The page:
Chanukah Health-Consciousness

November 29, 2010
Please note: fresh fruit and vegetables need to be inspected for insect infestation. Please consult our guide

This article originally appeared in Jewish Action Magazine WINTER 2010/5771 – Volume 71, No. 2. For more articles, click Jewish Action Magazine or visit:

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In honor of Chanukah, it is traditional to eat foods fried in oil, including luscious latkes and sufganiyot (Israeli-style donuts traditionally filled with jam). Dairy dishes, especially those made with cheese, are also customary because the Jewish heroine Yehudit killed Holofernes, the Assyrian general, after feeding him cheese and wine.

The challenge for today’s kosher health-conscious cook is to find a way to use just a little oil and make it go a long way. Mini veggie latkes use only a little bit of oil. For an even lighter dish, try my baked variation.

Mini Veggie Latkes with Smoked Salmon and Tzatziki

Yields 4 dozen miniature latkes


  • 1 medium onion, cut in chunks
  • 1 Idaho (russet) potato, cut in chunks
  • 1 medium sweet potato, cut in chunks
  • 1 carrot, cut in chunks
  • 1 medium zucchini, cut in chunks
  • 1 red pepper, cut in chunks
  • 2 eggs (or 1 egg plus 2 egg whites)
  • 1/3 cup matzah meal or dried bread crumbs (preferably whole wheat)
  • ½ teaspoon salt (or to taste)
  • Freshly ground black pepper
  • 2 Tablespoons fresh dill
  • 3 Tablespoons olive oil for frying (plus more as needed)
  • 1 cup Two-Way Tzatziki (below)
  • ¼ lb. smoked salmon, cut in bite-sized pieces
  • Additional dill, for garnish


  1. In a food processor fitted with the steel blade, process the vegetables in batches until finely minced, about 8 to 10 seconds for each batch.
  2. Transfer the minced vegetables to a large mixing bowl and add the eggs, matzah meal, salt, pepper, and dill; mix well.
  3. Spray a large nonstick skillet with cooking spray. Add 1 tablespoon oil and heat over medium high heat. Drop the mixture from a teaspoon into the hot oil to form latkes (pancakes).
  4. Flatten each latke slightly with the back of the spoon. Reduce heat to medium and brown well on both sides, about 2 minutes each side.
  5. Remove latkes from the pan when they are ready and drain on paper towels. Add additional oil to the pan as needed and stir batter before cooking each new batch of latkes.
  6. When ready to serve, arrange the latkes on a platter and top each one with a dollop of tzatziki, smoked salmon, and a sprig of dill.

Note: Keeps 2 days in the refrigerator; reheats well. Freezes well for up to a month.

Variation for Baked Mini Latkes:

  1. Place oven racks on the lowest and middle position in the oven, and preheat oven to 450°F.
  2. Drop the latke mixture by teaspoonfuls onto well-oiled baking sheets; flatten slightly.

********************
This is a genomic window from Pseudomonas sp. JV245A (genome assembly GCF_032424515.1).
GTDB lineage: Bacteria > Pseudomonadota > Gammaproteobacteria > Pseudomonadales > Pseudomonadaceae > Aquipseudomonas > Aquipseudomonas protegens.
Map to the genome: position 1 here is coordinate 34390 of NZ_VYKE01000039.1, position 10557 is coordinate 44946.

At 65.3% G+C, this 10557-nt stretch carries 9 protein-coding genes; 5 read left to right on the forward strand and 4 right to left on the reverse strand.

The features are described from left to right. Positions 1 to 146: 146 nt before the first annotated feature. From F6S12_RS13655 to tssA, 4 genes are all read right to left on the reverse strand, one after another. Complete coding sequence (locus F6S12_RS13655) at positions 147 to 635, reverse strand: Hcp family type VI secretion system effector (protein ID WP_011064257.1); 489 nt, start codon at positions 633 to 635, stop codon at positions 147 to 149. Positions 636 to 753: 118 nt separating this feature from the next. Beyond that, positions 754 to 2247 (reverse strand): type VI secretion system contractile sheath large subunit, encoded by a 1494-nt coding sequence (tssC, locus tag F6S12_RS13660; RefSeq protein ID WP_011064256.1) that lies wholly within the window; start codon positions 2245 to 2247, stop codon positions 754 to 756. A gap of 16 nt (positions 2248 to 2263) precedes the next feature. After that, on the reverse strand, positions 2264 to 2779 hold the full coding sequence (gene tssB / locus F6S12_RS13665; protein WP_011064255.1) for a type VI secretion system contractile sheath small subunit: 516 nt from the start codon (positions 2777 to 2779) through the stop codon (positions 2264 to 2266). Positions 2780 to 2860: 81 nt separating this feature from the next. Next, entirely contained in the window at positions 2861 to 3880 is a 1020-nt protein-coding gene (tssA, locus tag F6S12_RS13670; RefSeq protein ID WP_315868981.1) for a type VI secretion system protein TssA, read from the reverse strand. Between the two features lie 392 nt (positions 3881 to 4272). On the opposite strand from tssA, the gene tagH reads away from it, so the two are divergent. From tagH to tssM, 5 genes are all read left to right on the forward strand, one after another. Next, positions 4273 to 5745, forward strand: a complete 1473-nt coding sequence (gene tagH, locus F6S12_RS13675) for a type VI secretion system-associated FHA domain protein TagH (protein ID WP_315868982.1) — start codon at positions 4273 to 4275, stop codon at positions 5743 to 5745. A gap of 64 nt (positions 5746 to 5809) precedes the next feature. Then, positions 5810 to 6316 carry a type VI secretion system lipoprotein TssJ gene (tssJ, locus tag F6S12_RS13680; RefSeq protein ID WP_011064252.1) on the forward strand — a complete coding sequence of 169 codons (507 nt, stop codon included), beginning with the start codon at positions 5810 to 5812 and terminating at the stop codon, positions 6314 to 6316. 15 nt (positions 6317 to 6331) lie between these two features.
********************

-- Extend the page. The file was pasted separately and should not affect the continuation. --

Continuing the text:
3. Bake for 10 minutes or until the bottoms are browned and crispy.
  4. Turn the latkes over and transfer the pan from the upper rack to the lower rack and vice versa. Bake for another 8 to 10 minutes.

Two-Way Tzatziki

12 servings (about ¼ cup each)

This makes a delicious dip for raw vegetables or pita bread wedges. Fresh mint adds an authentic Middle Eastern flavor.


  • 1 medium English cucumber, peeled and grated
  • 6 green onions, finely chopped
  • 3 cloves garlic (about 1 tablespoon minced)
  • ¼ cup minced fresh dill or mint
  • 1½ cups light sour cream
  • Salt and freshly ground black pepper


  1. Place cucumber in a strainer and press gently to drain excess liquid.
  2. In a medium bowl, combine the cucumber, green onions, garlic, dill, sour cream, and salt and pepper to taste; mix well.
  3. Cover and refrigerate until ready to use. Serve chilled.

Note: Leftovers will keep 3 to 4 days in the refrigerator. Don’t freeze.

Variation: Dairy-Free Tzatziki: Instead of sour cream, substitute 1 tub (12 ounces) imitation sour cream.

Snapper Balsamico with Grape Tomatoes and Mushrooms

6 servings

These snapper fillets are so scrumptious, they’ll get snapped up in a minute! This potassium-packed dish is also delicious made with tilapia, sole, or any other mild-flavored fish fillet.


  • 6 red snapper fillets (about 8 oz. each)
  • 1 container grape or cherry tomatoes (about 2 cups)
  • ½ lb. mushrooms, coarsely chopped (about 2½ cups)
  • 6 to 8 cloves garlic, peeled and sliced
  • 1 Tablespoon dried or fresh thyme
  • Salt and freshly ground black pepper
  • 2 Tablespoons chopped fresh basil, for garnish


  • ¼ cup balsamic vinegar
  • 2 tablespoons olive oil
  • 1 to 2 tablespoons honey or maple syrup
  • 1 tablespoon lemon juice (preferably fresh)


  1. Line a large baking tray with foil and spray with cooking spray.
  2. Arrange the fillets in a single layer on the prepared baking sheet. Scatter the tomatoes, mushrooms, and garlic around the fish. Season with thyme, salt, and pepper to taste.
  3. In a measuring cup, combine the vinegar, oil, honey, and lemon juice; mix well. Drizzle the mixture over the fish and vegetables until all are well coated. Marinate for 30 to 60 minutes.